The tender process in non-residential building projects

How we approach the market in an open tender process.

​We generally use an open tender process to secure contractor/s to deliver works-related services valued over $250,000. Open tendering is also used to procure consultant services except where we have established a professional consultancy panel.  

Other work, for example maintenance services, valued under $250,000 is typically purchased through a panel or a quotation process. See the Finding work with the Department of Finance page for other procurement methods.  

Before a request is released, an Early Tender Advice (ETA) will be published on Tenders WA. The ETA is released at least four weeks before the request is released to notify industry about upcoming work.  

In most cases a request is advertised on Tenders WA for a minimum of 10 working days. Where necessary, time extensions are notified as an addendum through Tenders WA. 

The request document states the required tender assessment timeframe, typically either 42 or 56 days, depending on the scale of the contract. During this time, you cannot withdraw your tender without the written approval from Finance.  Once the stated tender consideration period expires, your tender remains valid and may be accepted unless you request that your tender be withdrawn, or:

  • we tell you that the contract has been awarded
  • we tell you that the tender is rejected

During the evaluation process, we may contact you or other respondents and seek clarification or request other documents to be provided. We also generally undertake a financial risk assessment on the initially preferred tenderer/s. To help minimise lengthy tender evaluation periods, we request that you provide any necessary information as quickly as possible.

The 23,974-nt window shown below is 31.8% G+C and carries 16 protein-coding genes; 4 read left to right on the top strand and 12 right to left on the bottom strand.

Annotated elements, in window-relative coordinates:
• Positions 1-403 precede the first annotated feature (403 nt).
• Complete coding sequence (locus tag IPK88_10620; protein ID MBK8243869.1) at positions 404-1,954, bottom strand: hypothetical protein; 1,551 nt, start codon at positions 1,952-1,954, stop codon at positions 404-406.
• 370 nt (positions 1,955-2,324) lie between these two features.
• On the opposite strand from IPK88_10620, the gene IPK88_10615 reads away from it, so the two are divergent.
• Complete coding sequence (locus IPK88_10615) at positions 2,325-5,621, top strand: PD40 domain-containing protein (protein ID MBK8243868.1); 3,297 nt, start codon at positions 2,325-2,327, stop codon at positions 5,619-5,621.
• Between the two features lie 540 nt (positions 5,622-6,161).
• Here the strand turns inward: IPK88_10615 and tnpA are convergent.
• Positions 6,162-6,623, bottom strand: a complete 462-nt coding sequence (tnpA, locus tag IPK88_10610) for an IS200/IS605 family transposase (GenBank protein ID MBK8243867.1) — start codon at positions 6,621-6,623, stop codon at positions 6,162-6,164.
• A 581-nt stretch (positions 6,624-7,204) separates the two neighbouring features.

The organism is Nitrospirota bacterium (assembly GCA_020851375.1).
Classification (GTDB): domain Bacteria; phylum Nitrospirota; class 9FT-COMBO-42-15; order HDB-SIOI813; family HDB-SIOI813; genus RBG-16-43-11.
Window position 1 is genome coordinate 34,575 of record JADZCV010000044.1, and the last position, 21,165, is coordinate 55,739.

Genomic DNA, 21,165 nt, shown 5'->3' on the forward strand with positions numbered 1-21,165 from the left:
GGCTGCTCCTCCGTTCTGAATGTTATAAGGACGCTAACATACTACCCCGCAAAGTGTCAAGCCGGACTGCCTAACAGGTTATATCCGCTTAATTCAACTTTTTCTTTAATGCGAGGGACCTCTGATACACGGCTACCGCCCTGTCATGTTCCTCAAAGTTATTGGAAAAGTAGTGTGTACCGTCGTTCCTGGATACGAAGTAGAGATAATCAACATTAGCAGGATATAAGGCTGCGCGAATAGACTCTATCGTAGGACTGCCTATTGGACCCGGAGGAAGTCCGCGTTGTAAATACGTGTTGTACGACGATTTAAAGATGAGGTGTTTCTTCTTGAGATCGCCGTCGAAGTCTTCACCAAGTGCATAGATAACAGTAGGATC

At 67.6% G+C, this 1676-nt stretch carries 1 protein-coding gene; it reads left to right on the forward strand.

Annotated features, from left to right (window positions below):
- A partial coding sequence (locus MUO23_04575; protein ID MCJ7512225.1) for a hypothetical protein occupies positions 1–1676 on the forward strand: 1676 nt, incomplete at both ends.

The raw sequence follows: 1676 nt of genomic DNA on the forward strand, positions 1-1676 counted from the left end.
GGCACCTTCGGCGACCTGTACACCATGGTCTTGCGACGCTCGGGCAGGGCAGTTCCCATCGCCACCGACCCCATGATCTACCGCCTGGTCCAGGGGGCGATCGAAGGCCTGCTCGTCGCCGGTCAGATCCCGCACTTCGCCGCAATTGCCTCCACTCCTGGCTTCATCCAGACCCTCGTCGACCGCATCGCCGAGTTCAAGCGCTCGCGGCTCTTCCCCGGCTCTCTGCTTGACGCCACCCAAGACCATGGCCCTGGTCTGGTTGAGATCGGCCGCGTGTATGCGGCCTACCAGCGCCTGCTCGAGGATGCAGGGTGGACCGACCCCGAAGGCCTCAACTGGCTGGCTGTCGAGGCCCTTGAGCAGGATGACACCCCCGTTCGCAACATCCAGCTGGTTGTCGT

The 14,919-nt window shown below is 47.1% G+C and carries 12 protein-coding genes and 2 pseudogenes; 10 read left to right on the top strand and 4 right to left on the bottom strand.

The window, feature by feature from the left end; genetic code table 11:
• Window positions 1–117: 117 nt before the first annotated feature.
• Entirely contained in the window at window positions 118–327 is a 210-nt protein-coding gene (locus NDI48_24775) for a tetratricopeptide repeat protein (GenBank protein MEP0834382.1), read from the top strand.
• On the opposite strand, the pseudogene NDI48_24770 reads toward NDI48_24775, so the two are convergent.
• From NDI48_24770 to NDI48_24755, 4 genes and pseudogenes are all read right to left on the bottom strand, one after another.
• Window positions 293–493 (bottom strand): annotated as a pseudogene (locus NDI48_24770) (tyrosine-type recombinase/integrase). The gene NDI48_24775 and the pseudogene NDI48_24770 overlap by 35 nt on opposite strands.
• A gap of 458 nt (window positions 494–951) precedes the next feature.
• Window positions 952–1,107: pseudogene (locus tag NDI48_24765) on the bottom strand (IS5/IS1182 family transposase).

The open tender process will involve either a single or two-stage process (see below) and will often require you to respond to a set of weighted qualitative criteria. Examples of qualitative criteria include proposed methodology to complete the work or demonstrated experience with similar work.

Some requests require contractors to be prequalified under our Builders Prequalification Scheme. For more information on the Builders Prequalification Scheme, go to Qualify to build or construct on non-residential building projects.

Responses to the qualitative criteria are evaluated and compared with the submitted price to make a value for money decision. The What the Department of Finance works procurement policies mean for you page describes our minimum requirements for procurement and making value for money decisions.

Single-stage tenders (offers)

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Suppliers respond to a single request for tender (offer).

​A single stage tender may or may not involve qualitative criteria, depending on the project requirements. The request document will state if any qualitative criteria are applicable.

Where no qualitative criteria are used, the Request For Tender (RFT) involves a quantitative assessment of cost, where the outcome is based on the lowest-priced conforming offer provided that it represents value for money, and satisfies our due diligence requirements.

Where qualitative criteria are used, the evaluation panel will assess and rank responses using the qualitative criteria, followed by a quantitative assessment of cost. The panel then weighs up the value of each offer against its cost, and makes a value for money decision.

Two-stage tenders (offers)

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Suppliers respond to an Expression of Interest (EOI) first. Shortlisted respondents will then be invited to respond to a request for tender.

In a two-stage tender process, an EOI is first released to the open market and will state, if applicable, the prequalification level required (go to Qualify to build or consult on non-residential building projects for more information on the Builders Prequalification Scheme). This first stage requires any interested respondents to submit responses to qualitative criteria. The panel will evaluate the responses to the selection criteria and shortlist a number of respondents.

In the second stage, shortlisted respondents are invited to submit a priced tender.

Tenders are assessed by comparing the qualitative assessment scores from stage one against the tendered prices from stage two, to identify which offer provides the best value for money.

Page reviewed 4 October 2019